Title

The Google Online Marketing Challenge: A Learning Initiative

Document Type

Presentation

Publication Date

4-2009

Abstract

A Google representative and four professors who participated in the Google Online Marketing Challenge discussed this pedagogical tool. Session topics included: Challenge adoption considerations; getting up to speed on AdWords; their Challenge experiences; Challenge learning objectives; instructor pitfalls; common student mistakes and benefits; student complaints; and integrating the Challenge into marketing courses. The Google Online Marketing Challenge, Google’s inaugural business student competition, ran from February to May 2008 and runs again from January to May 2009. Similar to other Google initiatives, the scale seems huge. About 200 professors representing approximately 8,000 students in 47 countries competed in the inaugural Challenge. Predictions are at least double the numbers in 2009. Student teams had $200 (U.S.) in AdWords, Google’s flagship advertising product that accounts for over 90 percent of Google’s revenue, to drive traffic to a small- to medium-sized enterprise (SME) website. Unlike most student competitions that simulate real world conditions or craft hypothetical marketing plans, students in the Google Online Marketing Challenge developed and implemented online marketing campaigns for real clients, and spent real money. During the three-week contest, students accessed detailed, individualized reports and adjusted their campaigns accordingly. In addition to hands-on experience conducting online marketing campaigns, students gained the experience of acting as consultants for SMEs. Another difference from most student competitions is a focus on the educational experience. In addition to competing on campaign metrics, the student teams submitted two written reports. The first report, a pre-campaign strategy, overviews the client’s business and how the AdWords campaign aligns with the client’s objects. The second report, after the campaign, addresses three pedagogical areas: learning objectives and outcomes; group dynamics and client dynamics; and future recommendations. An important goal of marketing education is helping students grasp the relevance of topics discussed in the classroom. A complementary goal of many professors is to develop positive liaisons with the local business community. Similarly, many universities struggle with ways to become relevant in their local communities. The Google Online Marketing Challenge helps achieve these goals.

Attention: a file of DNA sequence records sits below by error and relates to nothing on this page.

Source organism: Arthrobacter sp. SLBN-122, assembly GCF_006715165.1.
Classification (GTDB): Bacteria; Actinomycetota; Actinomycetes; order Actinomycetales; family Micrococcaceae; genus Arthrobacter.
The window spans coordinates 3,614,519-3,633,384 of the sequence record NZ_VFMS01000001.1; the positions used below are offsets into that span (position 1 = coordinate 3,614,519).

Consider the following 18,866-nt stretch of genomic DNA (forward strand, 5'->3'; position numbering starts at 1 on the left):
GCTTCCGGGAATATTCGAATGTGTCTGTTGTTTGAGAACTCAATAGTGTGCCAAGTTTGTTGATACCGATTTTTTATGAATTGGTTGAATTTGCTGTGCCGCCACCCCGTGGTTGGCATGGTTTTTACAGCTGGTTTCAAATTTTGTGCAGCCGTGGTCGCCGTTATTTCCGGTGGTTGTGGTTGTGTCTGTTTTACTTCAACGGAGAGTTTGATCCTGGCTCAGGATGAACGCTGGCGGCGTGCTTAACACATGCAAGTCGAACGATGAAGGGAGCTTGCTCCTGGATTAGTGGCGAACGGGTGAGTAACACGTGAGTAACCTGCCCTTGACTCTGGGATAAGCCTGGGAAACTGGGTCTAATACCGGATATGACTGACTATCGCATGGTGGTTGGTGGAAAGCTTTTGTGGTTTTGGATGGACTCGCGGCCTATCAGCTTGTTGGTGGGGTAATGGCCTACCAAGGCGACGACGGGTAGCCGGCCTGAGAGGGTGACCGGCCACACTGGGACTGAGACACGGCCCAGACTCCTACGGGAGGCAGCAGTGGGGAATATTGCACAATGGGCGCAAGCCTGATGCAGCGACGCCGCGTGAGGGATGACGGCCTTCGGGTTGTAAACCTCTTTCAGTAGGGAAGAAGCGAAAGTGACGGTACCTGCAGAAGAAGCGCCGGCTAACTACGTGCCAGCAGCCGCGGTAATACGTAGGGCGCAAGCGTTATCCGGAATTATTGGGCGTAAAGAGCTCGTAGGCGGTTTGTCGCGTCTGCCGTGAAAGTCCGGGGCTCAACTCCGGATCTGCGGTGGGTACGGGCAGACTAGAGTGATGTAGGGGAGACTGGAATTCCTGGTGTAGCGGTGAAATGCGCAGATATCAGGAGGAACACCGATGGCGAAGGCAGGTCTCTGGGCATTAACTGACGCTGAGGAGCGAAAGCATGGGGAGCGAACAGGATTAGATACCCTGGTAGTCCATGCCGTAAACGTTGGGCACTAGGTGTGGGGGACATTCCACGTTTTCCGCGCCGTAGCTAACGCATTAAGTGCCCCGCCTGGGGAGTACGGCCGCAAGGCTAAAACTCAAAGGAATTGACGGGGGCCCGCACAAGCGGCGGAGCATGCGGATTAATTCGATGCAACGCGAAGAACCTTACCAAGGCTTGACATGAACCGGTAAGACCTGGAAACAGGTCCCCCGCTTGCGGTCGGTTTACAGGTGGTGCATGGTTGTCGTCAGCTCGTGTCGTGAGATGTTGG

Sponsorship/Conference/Institution

Marketing Education Association Annual Conference (MEA)

Location

San Diego, CA

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